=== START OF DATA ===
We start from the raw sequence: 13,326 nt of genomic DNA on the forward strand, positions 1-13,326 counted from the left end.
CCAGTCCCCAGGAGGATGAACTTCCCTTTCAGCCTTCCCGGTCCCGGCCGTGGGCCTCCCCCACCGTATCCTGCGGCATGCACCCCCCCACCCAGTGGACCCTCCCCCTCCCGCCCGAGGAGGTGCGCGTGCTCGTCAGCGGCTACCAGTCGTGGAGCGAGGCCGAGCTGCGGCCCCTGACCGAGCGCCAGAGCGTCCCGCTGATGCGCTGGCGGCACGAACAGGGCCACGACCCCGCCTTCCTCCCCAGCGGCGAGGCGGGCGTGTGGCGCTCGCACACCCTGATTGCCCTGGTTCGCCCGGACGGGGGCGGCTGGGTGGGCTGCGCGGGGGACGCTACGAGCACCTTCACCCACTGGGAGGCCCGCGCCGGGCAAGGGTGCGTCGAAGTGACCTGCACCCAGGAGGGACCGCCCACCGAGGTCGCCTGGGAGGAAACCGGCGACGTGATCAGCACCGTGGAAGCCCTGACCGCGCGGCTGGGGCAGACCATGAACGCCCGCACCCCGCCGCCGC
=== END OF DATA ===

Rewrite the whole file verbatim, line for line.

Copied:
We start from the raw sequence: 13,326 nt of genomic DNA on the forward strand, positions 1-13,326 counted from the left end.
CCAGTCCCCAGGAGGATGAACTTCCCTTTCAGCCTTCCCGGTCCCGGCCGTGGGCCTCCCCCACCGTATCCTGCGGCATGCACCCCCCCACCCAGTGGACCCTCCCCCTCCCGCCCGAGGAGGTGCGCGTGCTCGTCAGCGGCTACCAGTCGTGGAGCGAGGCCGAGCTGCGGCCCCTGACCGAGCGCCAGAGCGTCCCGCTGATGCGCTGGCGGCACGAACAGGGCCACGACCCCGCCTTCCTCCCCAGCGGCGAGGCGGGCGTGTGGCGCTCGCACACCCTGATTGCCCTGGTTCGCCCGGACGGGGGCGGCTGGGTGGGCTGCGCGGGGGACGCTACGAGCACCTTCACCCACTGGGAGGCCCGCGCCGGGCAAGGGTGCGTCGAAGTGACCTGCACCCAGGAGGGACCGCCCACCGAGGTCGCCTGGGAGGAAACCGGCGACGTGATCAGCACCGTGGAAGCCCTGACCGCGCGGCTGGGGCAGACCATGAACGCCCGCACCCCGCCGCCGC